And I probably shouldn’t have. I don’t know if there’s anything that I could have done to have discovered this, but my Spidey senses were up that the sourcing agent wasn’t replying to me. And even when we first engaged with the sourcing agent, I hadn’t checked references. I didn’t know this guy. He happened to be a Canadian, so I trusted them, but I shouldn’t have. And so I think, again, back to my comment about figuring out who you’re getting in bed with here, it applies not only just to your business partner, but to anybody that you would engage in your business, check references, make sure that they’re the real deal, because if you give them a lot of power, and they’re not the real deal, you can end up being in huge hot water.

Wow, what a story so what happened with the sourcing agent and the manufacturer?

So they were probably all fired right away. And we started from scratch again, but I started from scratch doing the right thing. like finding the references finding the right people, and that manufacturer ended up being our manufacturer all the way through and was fantastic. And actually, they were the ones that ended up helping us with the kid’s products and ended up being part of the purchasing group.

Okay, so did you how did you vet this new manufacturer? Like, did you go through another sourcing agent? Or did you just go direct to the manufacturer vet through contacts? Or like, how did you go about that?

I went through another sourcing agent, but I had a lot of references and I came he came highly recommended from other entrepreneurs that work with them. And I was just really particular this time. And so, like I said, it ended up being great and, and a long-term relationship and someone that we still use.

Wow, okay, amazing story. So yeah, I think the moral of the story is – do your background checks and do your homework and also leverage your networks. I think that’s one of the biggest things and there’s so many networks out there for women entrepreneurs that you can tap into, I know a ton of groups. And all you have to do is start asking the questions and people will help you. Everyone’s super helpful. So that is all for today. I wanted to ask you so what’s next for you on your journey?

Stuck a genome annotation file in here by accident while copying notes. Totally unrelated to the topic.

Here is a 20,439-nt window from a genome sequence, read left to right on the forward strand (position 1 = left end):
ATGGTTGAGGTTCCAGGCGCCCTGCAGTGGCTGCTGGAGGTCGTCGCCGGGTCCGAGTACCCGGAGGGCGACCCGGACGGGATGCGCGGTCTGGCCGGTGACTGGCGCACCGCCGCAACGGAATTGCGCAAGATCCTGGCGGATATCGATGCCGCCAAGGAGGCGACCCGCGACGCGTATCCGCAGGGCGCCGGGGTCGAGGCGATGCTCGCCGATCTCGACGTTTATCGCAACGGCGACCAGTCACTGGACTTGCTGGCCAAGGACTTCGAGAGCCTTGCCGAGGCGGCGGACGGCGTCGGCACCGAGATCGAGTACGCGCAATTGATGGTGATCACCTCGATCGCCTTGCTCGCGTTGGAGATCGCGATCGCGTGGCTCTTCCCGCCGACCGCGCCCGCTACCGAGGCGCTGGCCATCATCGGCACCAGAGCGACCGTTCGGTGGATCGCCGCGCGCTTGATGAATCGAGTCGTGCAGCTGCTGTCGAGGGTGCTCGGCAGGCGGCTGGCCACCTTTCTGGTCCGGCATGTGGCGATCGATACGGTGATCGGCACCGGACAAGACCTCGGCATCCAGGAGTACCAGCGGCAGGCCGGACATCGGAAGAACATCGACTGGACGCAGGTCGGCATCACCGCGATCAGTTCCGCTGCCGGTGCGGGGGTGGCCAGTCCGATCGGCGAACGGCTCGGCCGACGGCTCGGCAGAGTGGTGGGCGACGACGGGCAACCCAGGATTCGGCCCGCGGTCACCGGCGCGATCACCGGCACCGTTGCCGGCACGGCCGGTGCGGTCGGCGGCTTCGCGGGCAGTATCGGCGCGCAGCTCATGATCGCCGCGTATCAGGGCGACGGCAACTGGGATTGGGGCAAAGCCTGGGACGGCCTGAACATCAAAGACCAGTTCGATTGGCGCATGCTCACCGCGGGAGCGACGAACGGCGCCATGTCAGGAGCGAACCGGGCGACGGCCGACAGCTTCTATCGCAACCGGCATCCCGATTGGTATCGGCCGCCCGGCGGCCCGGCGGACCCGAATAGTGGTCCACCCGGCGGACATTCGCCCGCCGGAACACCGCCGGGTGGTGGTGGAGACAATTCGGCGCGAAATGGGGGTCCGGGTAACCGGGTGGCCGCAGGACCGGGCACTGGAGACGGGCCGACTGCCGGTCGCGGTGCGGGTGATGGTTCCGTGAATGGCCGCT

Well, I am still involved with Flapjackkids being a minority shareholder. So, I still want to see that and ensure that that grows really, really well. I’m still involved with the law firm. We’re adding lawyers all the time. And that’s been terrific. So, we actually sold half of that law firm, but I still retain half. So that’s what the third sale I guess we were talking about. And of course, as my husband said, I’ve been out of a few businesses for all of about eight seconds and I’m starting a new one. So, I guess I am a serial entrepreneur. The business I’m starting with three friends that we have, you know, got a shareholder’s agreement in place and we’ve really kind of figured out the best way to do it is disrupting the death and funeral industry. So, I would like to think of myself as a disruptor. We did it with the legal industry. We did a little bit with the kids clothing and now we’re doing it with the death and funeral business. So wish me luck.

Well, it sounds fabulous. And where can people find you connect with you and all of your great products? And we’ll put this in the show notes.

Absolutely. So, Flapjackkids is Caravel is Caravellaw. com. You can go to the website and all of our emails and everything is there. So feel free to email me on Instagram. It’s Jackie Dinsmore on Facebook, it’s Jackie Durk Dinsmore. And on LinkedIn, it’s Jacqueline Dinsmore.

Awesome, thank you so much for your time. It’s been super fun chatting with you. I learned so much. And you know, a lot of things we haven’t actually talked about as friends. So thanks so much for your time, and I’m sure everyone got tons of value out of this. Thank you.

Thanks for having me, Nicole.